I read this book about four or five years ago, after I saw the film with Timothy Hutton (also very good). I'm only 20 so this story was a little before my time but... In any event I found it fascinating. Lindsey portrays these men honestly and without judgement butwith great insight. You won't be able to put it down. Also good, if not better, Lindsey's Flight of the Falcon, about Boyce's brief escape from prison.
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4 of 4 people found the following review helpful By Mike H on September 7, 2012
Format: Paperback Verified Purchase
This is one of those books whose greatness lost out to the attraction of the big screen of Hollywood. Yes, the book, penned by journalist Robert Lindsey, is better. Lindsey is thorough and supplies in-depth detail after detail, taking the reader into the 1970s world of drug-using and dealing, the American intelligence community -- even the world of falconry. What it essentially boils down to is the story of two sociopaths (Lindsey doesn't delve into the world of psychology and his great coverage stands on its own merit).
Why would two well-raised, fairly wealthy 20-somethings sell above-top-secret intelligence to the Soviet Union and risk the lives of the world via nuclear holocaust? In the case of dope-dealing Andrew Daulton Lee, it boiled down to nothing more than money, a power-trip and excitement. In the case of Christopher John Boyce, the rationale was more idealistic.
Yes, one can argue that America was built "by the few for the few." Yes, the world's greatest democracy has over the years and to its own end repressed foreign governments. Hypocrisy, plain and simple. But neither money nor idealism of this sort can justify selling out one's county.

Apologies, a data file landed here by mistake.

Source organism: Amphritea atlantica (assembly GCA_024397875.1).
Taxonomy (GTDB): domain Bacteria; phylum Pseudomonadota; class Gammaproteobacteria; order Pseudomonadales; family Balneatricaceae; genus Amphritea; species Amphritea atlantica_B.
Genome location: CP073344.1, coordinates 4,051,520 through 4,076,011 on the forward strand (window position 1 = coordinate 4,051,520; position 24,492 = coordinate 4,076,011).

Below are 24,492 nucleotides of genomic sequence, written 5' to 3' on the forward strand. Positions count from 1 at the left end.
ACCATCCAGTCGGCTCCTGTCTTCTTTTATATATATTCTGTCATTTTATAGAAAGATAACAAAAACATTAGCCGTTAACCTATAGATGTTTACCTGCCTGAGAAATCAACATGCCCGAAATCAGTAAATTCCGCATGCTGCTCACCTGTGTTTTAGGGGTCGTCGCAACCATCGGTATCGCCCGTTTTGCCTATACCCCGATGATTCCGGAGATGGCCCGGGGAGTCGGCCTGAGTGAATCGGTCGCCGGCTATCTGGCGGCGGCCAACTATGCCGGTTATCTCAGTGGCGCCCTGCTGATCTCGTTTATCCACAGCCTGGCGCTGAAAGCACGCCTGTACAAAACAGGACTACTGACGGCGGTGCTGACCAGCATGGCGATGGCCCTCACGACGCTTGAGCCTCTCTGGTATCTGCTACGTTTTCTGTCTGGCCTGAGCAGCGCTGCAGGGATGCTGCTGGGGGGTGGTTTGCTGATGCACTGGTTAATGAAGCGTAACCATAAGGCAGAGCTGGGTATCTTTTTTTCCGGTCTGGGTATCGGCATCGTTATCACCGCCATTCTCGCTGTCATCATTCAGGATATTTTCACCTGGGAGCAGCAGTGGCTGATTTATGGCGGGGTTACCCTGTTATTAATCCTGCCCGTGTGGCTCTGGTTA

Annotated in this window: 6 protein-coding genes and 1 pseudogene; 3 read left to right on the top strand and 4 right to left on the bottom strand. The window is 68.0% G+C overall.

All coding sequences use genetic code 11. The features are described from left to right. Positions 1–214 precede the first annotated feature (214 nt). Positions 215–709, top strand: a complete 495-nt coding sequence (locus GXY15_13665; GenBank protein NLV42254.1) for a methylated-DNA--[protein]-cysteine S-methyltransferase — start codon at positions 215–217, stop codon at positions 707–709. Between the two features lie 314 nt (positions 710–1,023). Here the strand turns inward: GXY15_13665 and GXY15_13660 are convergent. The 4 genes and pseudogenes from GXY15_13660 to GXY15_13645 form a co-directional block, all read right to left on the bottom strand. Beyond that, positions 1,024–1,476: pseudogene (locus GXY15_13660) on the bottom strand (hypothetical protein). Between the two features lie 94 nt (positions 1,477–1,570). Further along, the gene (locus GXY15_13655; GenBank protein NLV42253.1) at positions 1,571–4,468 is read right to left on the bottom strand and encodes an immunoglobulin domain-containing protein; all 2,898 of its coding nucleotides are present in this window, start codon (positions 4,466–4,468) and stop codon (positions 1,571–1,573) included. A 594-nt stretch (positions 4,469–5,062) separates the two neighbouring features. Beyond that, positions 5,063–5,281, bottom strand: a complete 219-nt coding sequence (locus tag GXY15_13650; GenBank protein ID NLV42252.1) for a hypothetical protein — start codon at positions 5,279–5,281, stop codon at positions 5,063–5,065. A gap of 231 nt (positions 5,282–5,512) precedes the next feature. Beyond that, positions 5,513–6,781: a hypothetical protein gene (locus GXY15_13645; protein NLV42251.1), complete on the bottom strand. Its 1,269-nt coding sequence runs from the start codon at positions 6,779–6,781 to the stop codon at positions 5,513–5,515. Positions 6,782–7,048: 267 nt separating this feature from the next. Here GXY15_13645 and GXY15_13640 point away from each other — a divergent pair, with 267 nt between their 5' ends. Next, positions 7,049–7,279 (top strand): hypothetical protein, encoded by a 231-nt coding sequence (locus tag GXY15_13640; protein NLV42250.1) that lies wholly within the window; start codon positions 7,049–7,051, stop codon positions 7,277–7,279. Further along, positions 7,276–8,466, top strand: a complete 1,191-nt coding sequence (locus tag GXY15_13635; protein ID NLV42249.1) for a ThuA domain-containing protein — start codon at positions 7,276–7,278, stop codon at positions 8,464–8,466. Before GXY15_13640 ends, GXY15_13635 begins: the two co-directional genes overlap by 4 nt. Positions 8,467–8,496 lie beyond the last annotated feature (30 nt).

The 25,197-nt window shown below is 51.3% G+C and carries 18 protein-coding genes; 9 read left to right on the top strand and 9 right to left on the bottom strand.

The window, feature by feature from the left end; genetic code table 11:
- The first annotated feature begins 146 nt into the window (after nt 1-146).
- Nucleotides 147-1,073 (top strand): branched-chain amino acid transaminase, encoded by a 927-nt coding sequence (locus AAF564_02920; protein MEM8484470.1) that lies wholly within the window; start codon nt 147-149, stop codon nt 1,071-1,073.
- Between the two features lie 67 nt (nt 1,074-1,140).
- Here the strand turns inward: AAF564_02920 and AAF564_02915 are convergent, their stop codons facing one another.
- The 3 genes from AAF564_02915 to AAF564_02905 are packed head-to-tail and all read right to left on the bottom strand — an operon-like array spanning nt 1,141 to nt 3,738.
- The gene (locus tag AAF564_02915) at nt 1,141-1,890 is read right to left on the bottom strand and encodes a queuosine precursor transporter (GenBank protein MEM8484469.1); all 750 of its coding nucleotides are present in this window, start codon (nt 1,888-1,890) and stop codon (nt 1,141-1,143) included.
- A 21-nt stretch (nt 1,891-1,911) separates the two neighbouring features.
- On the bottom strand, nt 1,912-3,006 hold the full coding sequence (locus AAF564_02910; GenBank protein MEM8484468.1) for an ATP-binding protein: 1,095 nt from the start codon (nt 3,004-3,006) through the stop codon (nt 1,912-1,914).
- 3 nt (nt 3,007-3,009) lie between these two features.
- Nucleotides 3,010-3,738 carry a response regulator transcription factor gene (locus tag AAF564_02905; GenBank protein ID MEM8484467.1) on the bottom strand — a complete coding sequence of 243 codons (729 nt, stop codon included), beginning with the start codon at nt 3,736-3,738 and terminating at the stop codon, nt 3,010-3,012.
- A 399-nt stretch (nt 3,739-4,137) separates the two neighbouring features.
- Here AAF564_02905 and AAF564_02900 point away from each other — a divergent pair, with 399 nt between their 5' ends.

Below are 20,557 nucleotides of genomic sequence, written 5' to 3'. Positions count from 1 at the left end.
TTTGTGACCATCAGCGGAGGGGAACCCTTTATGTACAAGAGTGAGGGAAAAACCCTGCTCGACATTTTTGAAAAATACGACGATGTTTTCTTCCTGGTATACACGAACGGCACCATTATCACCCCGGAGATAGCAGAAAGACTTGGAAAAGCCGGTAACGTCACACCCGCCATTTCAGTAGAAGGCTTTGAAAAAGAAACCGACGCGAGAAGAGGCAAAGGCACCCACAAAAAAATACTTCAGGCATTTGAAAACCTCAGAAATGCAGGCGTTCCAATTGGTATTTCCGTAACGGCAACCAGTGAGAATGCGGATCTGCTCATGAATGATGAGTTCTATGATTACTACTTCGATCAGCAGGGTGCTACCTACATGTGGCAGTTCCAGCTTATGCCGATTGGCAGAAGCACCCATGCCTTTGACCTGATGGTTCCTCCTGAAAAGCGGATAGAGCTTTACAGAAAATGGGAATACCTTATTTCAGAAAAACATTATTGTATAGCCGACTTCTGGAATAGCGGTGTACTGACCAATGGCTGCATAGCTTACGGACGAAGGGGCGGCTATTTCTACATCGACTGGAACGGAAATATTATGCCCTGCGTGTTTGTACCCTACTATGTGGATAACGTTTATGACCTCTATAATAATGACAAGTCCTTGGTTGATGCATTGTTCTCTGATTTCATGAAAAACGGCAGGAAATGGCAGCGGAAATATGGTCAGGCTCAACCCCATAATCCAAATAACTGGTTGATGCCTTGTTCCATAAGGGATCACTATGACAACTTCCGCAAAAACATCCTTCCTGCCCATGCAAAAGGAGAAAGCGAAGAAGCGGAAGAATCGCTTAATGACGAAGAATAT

It's a thought-provoking book that elicits strong emotions, all while reading like excellent, exciting fiction. But it's also a statement of American justice. And that's not necessarily a good thing. As of 2010, both men have been free for more than a decade (they were convicted in 1977 -- Lee was released in 1998, and Boyce in 2002, AFTER a prison escape and 17 bank robberies). But the latter is another story.
If you want a good, unique read, you can't go wrong with this relatively unheralded book.
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9 of 11 people found the following review helpful By A Customer on June 5, 1997
Format: Mass Market Paperback
A TRW defense research facility occupies a plain but sprawling glass and concrete box on Route 91 in the bustling Los Angeles seaside community of Redondo Beach, a building that most wouldn't notice while driving to the nearby sun and shore. Yet, in early 1977, a spy scandal rocked this firm and the nation, the nature of which seriously compromised the USA's secure defense satellite communications system.

Although not as culturally convulsive as the Rosenberg atomic spy ring of the early 1950s or as astounding as the activities of the Walker family spy cadre in the next decade--this incident's most shocking aspect is that two inexperienced young men barely out of their teens easily penetrated presumably tight security, successfully stole and then quickly sold to the Soviets much of US Defense Department's latest and most crucial secure satellite communications plans and crypto data. Childhood friends Christopher Boyce and Daulton Lee are the central figures in Robert Lindsey's compelling book, "Falcon and the Snowman."

Boyce, a former Catholic seminarian and low-level TRW code room clerk and Lee, a drug dealer, decide on a whim to sell classified material to the Soviet Embassy in Mexico City, with Boyce's motivation a confused residue of near-dead `60s-style idealism and Lee's just another stop in the endless quest for the fast and easy dollar. Lindsey effectively portrays the pair as privileged products of a highly materialistic society with little useful work to do; whose comfortable lives insulated them from many of the struggles and challenges their parents and their less-fortunate peers had to face, eventually leading them into another form of hedonistic excess which ended up gravely jeopardizing the safety of our country.